Kolorádó Kid (2010) was directed by András Vágvölgyi. It’s largely set in the fifties and is one of many Hungarian films that deal with 1956 and its aftermath. The main character is Béla Kreuzer (Zsolt Nagy) – a loader and gambler – who is handcuffed and arrested one day in 1959. He is placed in detention, and at first, he thinks this is because of his dubious activities on the racecourse, but it soon turns out that the reason is his participation in the revolution in 1956. The prosecutor asks for capital punishment, but the judge opts for a sentence of 15 years in jail, which Béla Kreuzer serves to the last day.
The film jumps around in time, and we will see the events in 1956 which led to Béla’s arrest. However, the film begins in a noirish fashion when a Buick with a British journalist crosses the border to Hungary. His name is Noel Free, and the day is the 26th of October, 1956. Three days after the Hungarian uprising began. Then we encounter Béla and his gang of friends. Béla rigs the race with a trick from a film made in the same year as the events occurred. He is hardly a hero of any kind but merely a punk. He meets Iskiné (Lilla Sárosdi) at the reburial of László Rajk 6th of October, and sparks start flying.
The film is dedicated to the writer István Eörsi, whose prison diary was the basis for the script, penned by the director. He also used a dossier containing a report from a prison informant. Still, Vágvölgyi’s alias might be Noel Free as well since he mixes historical facts with fiction elements in an inspiring way. There is no lack of films covering this period. Among the best ones are Eldorádó (1988) and Time Stands Still (Megall az idö 1982), which were both written by Géza Bereményi. It’s difficult not to think of those films while watching Kolorádó Kid, but Vágvölgyi adds several unique elements for him and keeps the film vibrant.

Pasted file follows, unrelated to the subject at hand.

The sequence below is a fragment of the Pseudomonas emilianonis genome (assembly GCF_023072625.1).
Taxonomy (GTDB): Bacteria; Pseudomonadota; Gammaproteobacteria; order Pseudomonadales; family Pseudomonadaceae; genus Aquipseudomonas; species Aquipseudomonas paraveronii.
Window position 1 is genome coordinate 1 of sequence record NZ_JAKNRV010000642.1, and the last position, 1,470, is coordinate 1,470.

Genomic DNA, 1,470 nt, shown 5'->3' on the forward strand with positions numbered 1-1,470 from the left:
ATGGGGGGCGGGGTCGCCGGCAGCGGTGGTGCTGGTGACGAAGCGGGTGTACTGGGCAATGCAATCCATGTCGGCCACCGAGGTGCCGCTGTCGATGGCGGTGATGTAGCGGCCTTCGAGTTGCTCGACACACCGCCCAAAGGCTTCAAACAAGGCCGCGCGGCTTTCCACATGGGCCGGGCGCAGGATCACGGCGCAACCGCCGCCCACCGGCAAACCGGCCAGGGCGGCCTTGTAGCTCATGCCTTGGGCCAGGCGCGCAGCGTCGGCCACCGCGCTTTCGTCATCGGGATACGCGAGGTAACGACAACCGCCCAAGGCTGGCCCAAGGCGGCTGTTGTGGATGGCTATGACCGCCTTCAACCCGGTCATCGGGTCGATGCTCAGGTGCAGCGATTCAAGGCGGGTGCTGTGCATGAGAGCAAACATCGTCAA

Who is the Kolorádó Kid?
After some adventures, Béla and his friends decide to leave Hungary. Upon reaching Vienna, the group sits in a café. They ask to hear a Hungarian radio channel, which happens to play Oly távol messze van hazám (My homeland is so far, far away) which makes everyone in the group change their mind about leaving Hungary except Joli, portrayed by Adél Jordan in her usual no-nonsense style. Some have criticised the scene for being clichéd, but it actually points out how much emotions play a part in human decisions rather than ideology or other things. Noel Free serves as a narrator in certain parts of the film and becomes a protagonist, as well.
The film has several virtues. It looks good, thanks to the production design and the cinematography by Dávid Lukács. Wanda Kiss’ editing is perfect, as always. The acting is also top-notch, from Nagy and Sárosdi to Jordan and Tibor Gáspár as a prison inmate. It’s all held together by Vágvölgyi’s writing and directing. Kolorádó Kid was presented at the Hungarian Film Week in 2010, where it won awards for production design (Tamás Banovich) and best genre film. I was part of the foreign critics’ jury for the Gene Moskowitz Award, but my vote for the film didn’t help. That prize went to Szabolc Hajdu for Bibliothèque Pascal instead.
Kolorádó Kid is available on Videa but only without subtitles. At the moment of writing, I’m unaware of any subtitled copy. Maybe that situation will change.